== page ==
New Tools Benefit Geologists in Lava Flow Study

Jun 19, 2018

An HVO geologist uses a thermal camera to measure the temperature (about 93 degrees C or 200 degrees F) of a ground crack near fissure 9.
Credit U.S. Geological Survey

The eruption at Kīlauea continues to send ash plumes into the sky and push lava into the ocean. While that has destroyed hundreds of homes and forced scores of people into shelters, it is also providing an unprecedented opportunity for scientific research.

Against the backdrop of loss and disruption, scientists are using a variety of tools that will provide them with study opportunities for decades. Tina Neal is Scientist in Charge at Hawaiian Volcano Observatory.

“The number of new tools is where we’re going to develop this incredibly rich data set. It spans everything from the very simple, and most reliable, which is human observation. We are using space based data, radar data, to track the changes and to measure the changes in the ground elevation, deformation. “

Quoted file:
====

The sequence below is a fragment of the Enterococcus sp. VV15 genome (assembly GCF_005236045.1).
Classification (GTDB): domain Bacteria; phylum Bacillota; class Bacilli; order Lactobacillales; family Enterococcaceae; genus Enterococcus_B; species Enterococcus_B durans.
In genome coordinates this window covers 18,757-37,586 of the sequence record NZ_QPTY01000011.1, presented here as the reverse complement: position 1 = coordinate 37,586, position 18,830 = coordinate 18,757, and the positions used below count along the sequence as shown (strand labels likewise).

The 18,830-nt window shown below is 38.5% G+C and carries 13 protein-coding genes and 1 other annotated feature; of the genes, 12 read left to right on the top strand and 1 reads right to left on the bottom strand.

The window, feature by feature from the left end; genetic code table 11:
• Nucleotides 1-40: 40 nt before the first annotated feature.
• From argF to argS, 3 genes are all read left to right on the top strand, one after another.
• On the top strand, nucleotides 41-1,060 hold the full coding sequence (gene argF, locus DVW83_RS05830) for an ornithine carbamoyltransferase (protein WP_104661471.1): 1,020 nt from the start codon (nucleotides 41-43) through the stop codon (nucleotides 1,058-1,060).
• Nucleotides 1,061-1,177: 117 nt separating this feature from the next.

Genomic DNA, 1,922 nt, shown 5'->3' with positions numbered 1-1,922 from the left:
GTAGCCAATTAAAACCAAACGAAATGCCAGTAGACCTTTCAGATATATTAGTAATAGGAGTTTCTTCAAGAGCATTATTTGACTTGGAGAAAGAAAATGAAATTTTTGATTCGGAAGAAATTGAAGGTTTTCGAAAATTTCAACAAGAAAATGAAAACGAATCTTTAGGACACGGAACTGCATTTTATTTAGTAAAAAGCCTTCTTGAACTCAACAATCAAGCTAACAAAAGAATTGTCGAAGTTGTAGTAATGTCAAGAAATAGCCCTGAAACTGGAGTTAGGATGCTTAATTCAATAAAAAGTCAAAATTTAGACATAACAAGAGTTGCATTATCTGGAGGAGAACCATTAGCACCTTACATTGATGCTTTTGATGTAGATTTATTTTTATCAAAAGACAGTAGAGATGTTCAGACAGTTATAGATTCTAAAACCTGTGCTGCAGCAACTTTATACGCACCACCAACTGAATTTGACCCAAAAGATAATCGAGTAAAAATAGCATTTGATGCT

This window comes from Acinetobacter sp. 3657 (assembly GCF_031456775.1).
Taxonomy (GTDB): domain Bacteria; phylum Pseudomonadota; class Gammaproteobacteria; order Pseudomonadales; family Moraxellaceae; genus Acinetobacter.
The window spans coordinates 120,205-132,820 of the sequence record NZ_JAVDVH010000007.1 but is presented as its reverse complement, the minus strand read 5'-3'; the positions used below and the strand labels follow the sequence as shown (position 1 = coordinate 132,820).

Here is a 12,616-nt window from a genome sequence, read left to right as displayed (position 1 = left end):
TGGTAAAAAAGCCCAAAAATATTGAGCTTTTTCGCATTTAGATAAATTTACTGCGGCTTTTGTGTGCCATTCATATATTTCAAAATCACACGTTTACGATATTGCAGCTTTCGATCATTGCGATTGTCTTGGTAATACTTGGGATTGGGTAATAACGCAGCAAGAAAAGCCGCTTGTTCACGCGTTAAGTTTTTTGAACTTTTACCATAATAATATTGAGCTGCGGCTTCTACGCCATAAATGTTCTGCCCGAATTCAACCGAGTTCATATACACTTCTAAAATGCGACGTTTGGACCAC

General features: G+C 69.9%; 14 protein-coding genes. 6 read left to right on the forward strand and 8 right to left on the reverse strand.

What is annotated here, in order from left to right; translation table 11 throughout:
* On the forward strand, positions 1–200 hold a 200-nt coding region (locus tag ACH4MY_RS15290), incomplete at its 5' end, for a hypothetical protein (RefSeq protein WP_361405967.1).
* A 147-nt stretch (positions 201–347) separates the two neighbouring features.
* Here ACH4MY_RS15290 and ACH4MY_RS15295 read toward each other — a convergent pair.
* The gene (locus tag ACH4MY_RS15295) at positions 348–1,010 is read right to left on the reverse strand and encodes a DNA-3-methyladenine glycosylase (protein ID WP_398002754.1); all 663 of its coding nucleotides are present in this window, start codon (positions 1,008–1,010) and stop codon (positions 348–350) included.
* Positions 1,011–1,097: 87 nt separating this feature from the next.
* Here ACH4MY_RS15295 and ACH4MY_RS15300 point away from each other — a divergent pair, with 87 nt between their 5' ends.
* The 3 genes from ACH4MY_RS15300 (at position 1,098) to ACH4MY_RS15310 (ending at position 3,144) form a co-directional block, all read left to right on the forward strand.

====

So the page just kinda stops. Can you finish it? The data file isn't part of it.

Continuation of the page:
Neal believes this is the first time in the United States that scientists are able to use unmanned aerial vehicles—drones—to analyze an active volcano.

“Making gas emission measurements, both in the Lower East Rift Zone and at the summit, taking unbelievable imagery and from that imagery they can derive  products that we can analyze to measure shape change and volume change. We are also doing a variety of new gas measurements with a suite of new tools, some of which have been developed by USGS scientists.”

Hawaiian Volcano Observatory scientists are also using infrasound, or low frequency sensors, to localize the source of seismic energy at the surface. 

“We have an array deployed in the Lower East Rift Zone that tells us what we know from observation, that Fissure 8 is where all of the action is. If we weren’t exactly sure where along the rift zone lava was coming out, this tool, infrasound, might help us localize that eruption.”